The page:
Skip to main content

Implantable sensor could lead to timelier Crohn’s treatment

Wireless sensors monitoring inflammation could prevent or limit damage to intestines
Crohns sensor
The miniaturized implantable temperature sensor is small enough to fit on top of a U.S. dime.

A team of Northwestern University scientists has developed the first wireless, implantable temperature sensor to detect inflammatory flareups in patients with Crohn’s disease. The approach offers long-term, real-time monitoring and could enable clinicians to act earlier to prevent or limit the permanent damage caused by inflammatory episodes.

More than 1 million Americans have Crohn’s disease, a chronic inflammatory bowel disease that affects the intestines, causes digestive issues and can lead to weight loss, malnutrition and other complications. People with mild cases are treated with oral medications, but these drugs typically fail over time, requiring approximately 70 percent of Crohn’s patients to undergo at least one surgery to remove portions of damaged intestines.

Because heat is indicative of inflammation, the Northwestern scientists tested whether a temperature sensor resting gently against the intestines of mice with Crohn’s disease could provide real-time insight into the progression of the disease, as well as detect episodic flareups. Sure enough, they accomplished both goals in their research, which was published March 18 in the journal Nature Biomedical Engineering.

Arun Sharma, whose group led the animal testing, said there is currently no way for clinicians to quickly detect inflammatory events, some of which go unnoticed by patients until the problem becomes so severe that it requires invasive surgery.

“The magnitude of the flareup can be measured with regards to the heat signature,” said Sharma, co-corresponding author on the paper and a research associate professor of urology at Northwestern University Feinberg School of Medicine and of biomedical engineering at McCormick School of Engineering. “Is it so extensive that it’s going to cause tissue damage over time?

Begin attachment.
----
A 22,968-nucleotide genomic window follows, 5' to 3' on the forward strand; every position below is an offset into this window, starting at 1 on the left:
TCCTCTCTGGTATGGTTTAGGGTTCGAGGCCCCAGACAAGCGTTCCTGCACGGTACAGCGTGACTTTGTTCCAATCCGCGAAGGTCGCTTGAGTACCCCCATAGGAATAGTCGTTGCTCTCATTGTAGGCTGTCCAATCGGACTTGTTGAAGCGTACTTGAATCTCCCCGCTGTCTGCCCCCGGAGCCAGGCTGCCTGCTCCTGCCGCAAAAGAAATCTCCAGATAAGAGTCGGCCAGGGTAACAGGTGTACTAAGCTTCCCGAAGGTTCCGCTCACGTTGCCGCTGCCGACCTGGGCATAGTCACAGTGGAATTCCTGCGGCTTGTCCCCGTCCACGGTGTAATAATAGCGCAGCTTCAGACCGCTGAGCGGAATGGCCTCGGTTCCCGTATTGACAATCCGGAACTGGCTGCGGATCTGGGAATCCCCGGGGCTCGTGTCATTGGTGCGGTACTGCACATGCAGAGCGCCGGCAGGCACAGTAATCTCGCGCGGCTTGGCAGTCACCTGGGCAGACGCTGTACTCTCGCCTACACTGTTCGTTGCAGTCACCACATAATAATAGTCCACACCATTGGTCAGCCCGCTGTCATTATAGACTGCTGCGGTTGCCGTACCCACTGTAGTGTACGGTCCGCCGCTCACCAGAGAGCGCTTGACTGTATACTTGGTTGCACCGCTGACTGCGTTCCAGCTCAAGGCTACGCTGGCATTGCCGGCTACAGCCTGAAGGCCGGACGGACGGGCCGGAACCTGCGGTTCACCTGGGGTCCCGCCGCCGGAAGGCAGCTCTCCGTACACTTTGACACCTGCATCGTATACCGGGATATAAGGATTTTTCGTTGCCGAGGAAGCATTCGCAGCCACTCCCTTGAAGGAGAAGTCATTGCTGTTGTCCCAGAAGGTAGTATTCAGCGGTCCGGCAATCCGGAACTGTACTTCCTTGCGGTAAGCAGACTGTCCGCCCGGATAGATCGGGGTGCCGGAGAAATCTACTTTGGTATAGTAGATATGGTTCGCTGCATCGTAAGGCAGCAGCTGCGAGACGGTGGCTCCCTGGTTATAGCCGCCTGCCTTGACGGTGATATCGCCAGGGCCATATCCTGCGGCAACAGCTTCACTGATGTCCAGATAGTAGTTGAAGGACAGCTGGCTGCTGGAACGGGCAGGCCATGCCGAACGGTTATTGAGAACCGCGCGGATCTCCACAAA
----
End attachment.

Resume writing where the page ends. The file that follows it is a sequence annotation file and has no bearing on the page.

“This could be potentially prevented if a clinician has this information readily at hand and can determine what type of therapy can be given to that person at that moment in time, rather than waiting weeks to get a blood analysis, tissue biopsy or fecal analysis. In the meantime, you’re losing valuable minutes regarding tissue damage with this inflammatory event.”

Sharma said this strategy of measuring temperature fluctuations could also be useful for patients with ulcerative colitis, another inflammatory bowel disease, or any condition where there is a prolonged inflammatory response. In their study, the researchers used the wireless sensors to continuously track temperature fluctuations for nearly four months.

Bioelectronics pioneer John Rogers, whose group led the device development, recently published another paper describing an ultrathin, soft implant that measures temperature and perfusion changes as a way to monitor the health of transplanted organs. Once again, the relationship between heat and inflammation was key, as excess inflammation around the transplanted organ can offer an early warning sign that the new organ is being rejected by the patient’s immune system.

“To address Crohn’s disease, we developed an ultraminiaturized, precision temperature sensor with wireless communication capability,” said Rogers, co-corresponding author on the paper. “This tiny, soft device takes the form of a smooth, round capsule that rests within the GI system, without affecting natural physiological processes for long-term recordings. The data show some very unique signatures, in the form of perturbations to natural circadian cycles, known as ultradian rhythms, as early indications of inflammatory responses.”

The scientists discovered that the ultradian temperature rhythms correlate to cyclic variations in stress levels and inflammatory markers in blood, said Surabhi Madhvapathy, co-first author from Rogers group who led the sensor engineering.

“In addition to the short-term variations, we learned over the span of weeks to months, that the average temperature of the intestines decreases,” Madhvapathy said. “This decrease was indicative of the worsening tissue quality over time.”

Following these successful results in mice, the researchers plan to assess the sensor capabilities in human tissues that recreate the inflammatory gut conditions found in Inflammatory Bowel Disease.

Rogers is the Louis Simpson and Kimberly Querrey Professor of Materials Science and Engineering, Biomedical Engineering and Neurological Surgery at McCormick and director of the Querrey Simpson Institute for Bioelectronics, which supported the study. Sharma is director of Pediatric Urological Regenerative Medicine and Surgical Research at Ann & Robert H. Lurie Children’s Hospital of Chicago and the Stanley Manne Children’s Research Institute, and a member of Northwestern’s Simpson Querrey Institute for BioNanotechnology.

Surabhi Madhvapathy of the Rogers group and Matthew Bury of the Sharma group are co-first authors of the paper.

Daniel Allar is a communications specialist for the Simpson Querrey Institute for BioNanotechnology.

For Journalists: view the news release for media contacts and assets